Things That Matter

ICE Releases Flight Attendant and DACA Recipient That Was Held for 6 Weeks

Selene Saavedra Roman, 28, a Mesa Airlines flight attendant, was released from immigration detention last week after being taken into custody when she returned to the U.S. on a flight from Mexico she was working.
Saavedra Roman, who as a Deferred Action for Childhood Arrivals (DACA) program recipient is banned from traveling outside the U.S. under Trump administration’s rules, had been detained for the past six weeks. This all happened despite reassurance from her employer that she would not have problems re-entering the U.S. after working the international route. All of this had caused an uproar online about her rights and correct protocol for immigration officials to follow.

Two years ago,the Trump administration reversed the ability of DACA recipients to leave the U.S.

Saavedra Roman came to the U.S. with her parents from Peru when she was three and had been enrolled in the DACA program since 2012. She is also married to David Watkins, an American citizen, and had already received approval from Citizenship and Immigration Services to apply for a green card as the wife of an American citizen.

The 28-year-old has lived in the U.S. for past 25 years, growing up in Dallas, Texas. It was there where she graduated from Texas A&M in 2014 and been working to complete the process to obtain permanent status. She had previously worked as a pre-kindergarten and kindergarten teacher before starting pursuing a career as a flight attendant. She has no criminal record.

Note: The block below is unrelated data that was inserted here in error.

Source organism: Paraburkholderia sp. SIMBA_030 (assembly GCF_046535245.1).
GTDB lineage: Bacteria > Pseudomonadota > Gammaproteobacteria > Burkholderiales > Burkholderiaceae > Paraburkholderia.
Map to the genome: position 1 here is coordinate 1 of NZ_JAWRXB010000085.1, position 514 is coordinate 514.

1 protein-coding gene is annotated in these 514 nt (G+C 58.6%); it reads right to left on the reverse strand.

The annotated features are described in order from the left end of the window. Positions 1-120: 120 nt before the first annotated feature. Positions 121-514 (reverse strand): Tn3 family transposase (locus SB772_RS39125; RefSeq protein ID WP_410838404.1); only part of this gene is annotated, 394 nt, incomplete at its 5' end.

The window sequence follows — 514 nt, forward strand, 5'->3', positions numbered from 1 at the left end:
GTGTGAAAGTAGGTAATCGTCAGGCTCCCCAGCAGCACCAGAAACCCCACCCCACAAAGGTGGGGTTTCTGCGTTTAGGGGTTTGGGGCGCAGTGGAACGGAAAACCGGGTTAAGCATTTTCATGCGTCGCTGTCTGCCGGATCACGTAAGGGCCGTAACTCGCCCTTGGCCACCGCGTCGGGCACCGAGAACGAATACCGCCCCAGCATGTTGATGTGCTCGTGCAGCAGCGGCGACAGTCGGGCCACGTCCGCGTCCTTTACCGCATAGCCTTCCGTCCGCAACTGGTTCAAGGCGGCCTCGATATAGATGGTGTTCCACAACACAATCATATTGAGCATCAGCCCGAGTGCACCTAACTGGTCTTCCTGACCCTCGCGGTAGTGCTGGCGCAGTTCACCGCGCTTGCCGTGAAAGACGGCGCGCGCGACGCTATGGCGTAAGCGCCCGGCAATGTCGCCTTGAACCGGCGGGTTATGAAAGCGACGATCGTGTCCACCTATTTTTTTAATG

Despite all this, Saavedra Roman was arrested by Immigration and Customs Enforcement (ICE) and was threatened to lose her DACA protections because she left the country without first applying for “advance parole” (which requires a fee of over $500).

“I got the call. She was crying and she said, ‘Please come get me. They are going to release me,'” Watkins told NBC News.

She specifically requested Mexico and Canada on her “no fly” list upon being hired.

Saavedra Roman had informed Mesa Airlines upon being hired about her DACA status, according to her attorney, Belinda Arroyo, who told NBC News. When she found out she was going to be assigned the Mexico flight, she sent several emails to her job questioning whether she could work the flight due to her status.

The airline told her it would be allowed, Arroyo said. After being hired in January, she was still on probation with the airline and was concerned about losing her job if she rejected the assignment.

Sara Nelson, international president of the Association of Flight Attendants-CWA, told NBC News it’s common practice for flight attendants to request to be excluded from certain flight routes.